First, what are the skills needed to be successful in this task at any time.The skeleton of the activity.  In order to be there, it’s helpful to read A LOT of mentor texts, write a lot, experiment, rehearse, practice.  When we put ourselves in the time, the barriers, the thick of the activity and consider how will I explain success.  The students can be part of this: looking at resources, reading, developing exemplars, forming the statement: if successful, we will…

Knowing that struggle will happen,  how will we notice the first signs? What might we do when that struggle occurs?  Again, we go to the students. We know as educators, we might go back to the success point for most students.  Rewind talk. Remember when we… How did we…    Find this in your…     Explain it to your partner.   

Wait for lightbulbs.

Next, we want to…

Don’t fill in… Lead.  Let student think it and talk it through. Try it out together. (active engagement) Go of to try in a specific place. Explain or show a partner where.  Listen. Keep stragglers on the rug to rework. This method will work for whole groups, strategy groups, and conferring. Then share out. What did you try?  I noticed Sean tried this… Can we see?   Post idea or success as mentors.

Specific Plans

Time for specifics. These specifics will develop in the fray including conferring, strategy groups., mini-lessons, micro-progressions, reworking mini-lessons, reteaching in the whole group and in strategy groups, and very carefully chosen and strategic sharing.

What will we look for in independent work time?  Evidence of current lessons. When preparing for conferring have on hand a list of recent topics or strategies revealed, exemplars of these strategies, mentors, and specific tools to teach quickly in.  Leave with a plan remembering whose plan it is. You might offer choices. Will you try this or that?  Be specific.

From these you might plan a number of things for your current independent work time.  A strategy group or class reteach could go back a step or two to a place of success. A share could reinforce what most get scaffolding to the next step.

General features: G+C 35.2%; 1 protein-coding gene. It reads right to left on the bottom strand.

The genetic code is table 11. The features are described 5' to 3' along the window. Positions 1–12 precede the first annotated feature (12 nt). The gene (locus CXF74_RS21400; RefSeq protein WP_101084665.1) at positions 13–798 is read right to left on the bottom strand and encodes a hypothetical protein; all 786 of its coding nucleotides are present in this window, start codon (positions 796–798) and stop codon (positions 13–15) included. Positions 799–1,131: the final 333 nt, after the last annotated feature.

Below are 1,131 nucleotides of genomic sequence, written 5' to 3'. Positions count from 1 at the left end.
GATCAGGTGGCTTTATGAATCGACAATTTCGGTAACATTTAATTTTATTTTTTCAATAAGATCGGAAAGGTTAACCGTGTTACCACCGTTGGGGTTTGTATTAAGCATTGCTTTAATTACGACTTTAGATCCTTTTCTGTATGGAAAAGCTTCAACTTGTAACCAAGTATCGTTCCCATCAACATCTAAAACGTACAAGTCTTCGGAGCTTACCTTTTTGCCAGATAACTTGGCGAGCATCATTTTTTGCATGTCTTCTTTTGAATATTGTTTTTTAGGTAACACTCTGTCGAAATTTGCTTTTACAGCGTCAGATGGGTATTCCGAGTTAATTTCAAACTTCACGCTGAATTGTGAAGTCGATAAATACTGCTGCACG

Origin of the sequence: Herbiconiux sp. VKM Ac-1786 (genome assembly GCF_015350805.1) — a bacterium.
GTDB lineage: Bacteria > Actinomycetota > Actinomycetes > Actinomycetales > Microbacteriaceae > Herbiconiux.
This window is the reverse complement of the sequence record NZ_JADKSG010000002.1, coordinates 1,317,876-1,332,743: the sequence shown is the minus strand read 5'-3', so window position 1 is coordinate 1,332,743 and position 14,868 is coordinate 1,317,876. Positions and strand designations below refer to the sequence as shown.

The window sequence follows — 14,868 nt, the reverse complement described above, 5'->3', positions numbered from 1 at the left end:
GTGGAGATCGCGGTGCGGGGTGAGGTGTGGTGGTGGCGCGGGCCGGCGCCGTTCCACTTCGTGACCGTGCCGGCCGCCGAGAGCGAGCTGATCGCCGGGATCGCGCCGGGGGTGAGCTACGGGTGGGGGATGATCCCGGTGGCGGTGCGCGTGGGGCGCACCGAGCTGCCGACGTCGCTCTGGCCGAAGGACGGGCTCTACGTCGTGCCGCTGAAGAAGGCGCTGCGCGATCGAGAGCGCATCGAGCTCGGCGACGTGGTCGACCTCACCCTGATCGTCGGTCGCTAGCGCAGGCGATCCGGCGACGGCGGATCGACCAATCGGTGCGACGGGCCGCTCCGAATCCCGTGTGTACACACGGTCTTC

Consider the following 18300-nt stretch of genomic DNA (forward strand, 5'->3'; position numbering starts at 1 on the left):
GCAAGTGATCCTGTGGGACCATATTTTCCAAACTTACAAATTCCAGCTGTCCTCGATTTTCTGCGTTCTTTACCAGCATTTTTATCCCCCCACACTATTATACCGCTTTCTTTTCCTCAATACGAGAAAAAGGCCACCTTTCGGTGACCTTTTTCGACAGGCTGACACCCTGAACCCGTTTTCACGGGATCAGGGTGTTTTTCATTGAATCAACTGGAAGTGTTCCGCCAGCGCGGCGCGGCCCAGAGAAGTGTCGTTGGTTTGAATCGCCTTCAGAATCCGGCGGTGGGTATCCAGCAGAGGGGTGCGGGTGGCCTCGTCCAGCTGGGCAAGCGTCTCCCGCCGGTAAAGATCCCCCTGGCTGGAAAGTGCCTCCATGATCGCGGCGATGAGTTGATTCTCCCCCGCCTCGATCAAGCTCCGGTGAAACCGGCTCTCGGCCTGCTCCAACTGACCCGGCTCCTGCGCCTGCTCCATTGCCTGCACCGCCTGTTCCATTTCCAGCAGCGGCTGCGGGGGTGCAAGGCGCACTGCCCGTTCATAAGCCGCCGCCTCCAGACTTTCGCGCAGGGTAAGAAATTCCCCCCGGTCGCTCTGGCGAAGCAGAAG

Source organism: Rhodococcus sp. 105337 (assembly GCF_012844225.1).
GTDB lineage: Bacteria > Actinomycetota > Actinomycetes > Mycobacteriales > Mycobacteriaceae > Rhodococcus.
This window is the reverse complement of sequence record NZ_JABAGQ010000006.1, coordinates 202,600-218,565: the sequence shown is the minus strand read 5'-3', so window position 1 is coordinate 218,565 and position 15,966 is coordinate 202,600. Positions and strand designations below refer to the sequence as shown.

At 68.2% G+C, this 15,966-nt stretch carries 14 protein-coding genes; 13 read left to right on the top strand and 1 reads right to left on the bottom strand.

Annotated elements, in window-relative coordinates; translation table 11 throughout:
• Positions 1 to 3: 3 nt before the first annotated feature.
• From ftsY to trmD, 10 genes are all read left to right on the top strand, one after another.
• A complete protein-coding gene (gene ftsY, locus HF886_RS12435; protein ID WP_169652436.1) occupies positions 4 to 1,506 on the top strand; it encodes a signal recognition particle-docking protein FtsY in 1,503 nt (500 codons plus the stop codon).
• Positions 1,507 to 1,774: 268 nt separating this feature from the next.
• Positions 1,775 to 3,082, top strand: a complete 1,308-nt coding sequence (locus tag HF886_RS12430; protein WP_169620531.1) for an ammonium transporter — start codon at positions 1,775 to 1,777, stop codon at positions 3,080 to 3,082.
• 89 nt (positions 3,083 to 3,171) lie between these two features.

Coaching Tip:                                                                                                                                           If more than 50% of your students are in the weeds, reteach.                                                   If 25%, form strategy group(s)                                                                                                          If 10%, confer 1:1.

Develop your sweet spot. Feel your way to what percentages feel right for you.

Think of your developed criteria.  Notice three specific things to work on.

Perhaps this is a place for love in the real world.  To work on word solving and fluency with a student recently, I spent fifteen minutes a day listening to him reading Dogman to me.  A student who loves Dogman might write stories and sequels in that graphic format.  Our news feeds are filled with inquiries from other teachers, what are your read alouds.  In that place, read aloud, where we figuratively and sometimes literally stand on our heads as educators.  We struggle for the perfect mentor text, the just right beginning, the book kiddos will fall in love with instantly.  That will come once the students find their flow.  The key ingredients: time and clarity. So next time and all the times that struggle occurs, let’s ask ourselves, who’s hair is on fire? 

This idea was first revealed to me in Terry Thompson book, The Construction Zone.  For more on this idea, also see Who’s Doing the Work by Burkins and Yaris.

#summersusan #sol18

#summersusan #sol18

July 10, 2018

Every summer I make a plan.  The plan is often too ambitious.  The plan has several essential elements:  self-improvement in the form of professional reading and/or workshops, home improvement,  and life improvement.  More fresh air, more exercise, purging closets, reading, reading, reading are key on the agenda.  This year is no exception.

This summer didn’t get started until June 30.  I don’t think I’ll ever quite adjust to a summer that doesn’t start until after the first official start date of summer.  Come on, people!!   I think we can all agree that summer, no matter where you are, is a pretty exceptional time of year.  Restorative, inspiring, spirit-lifting.

Here are some of my professional goals and how they are moving along.

Writing, Writing, Writing

I’ve taken to heart the notion that in order to be better writing teachers we have to write.  To that end, I am enjoying four weeks of summer camp with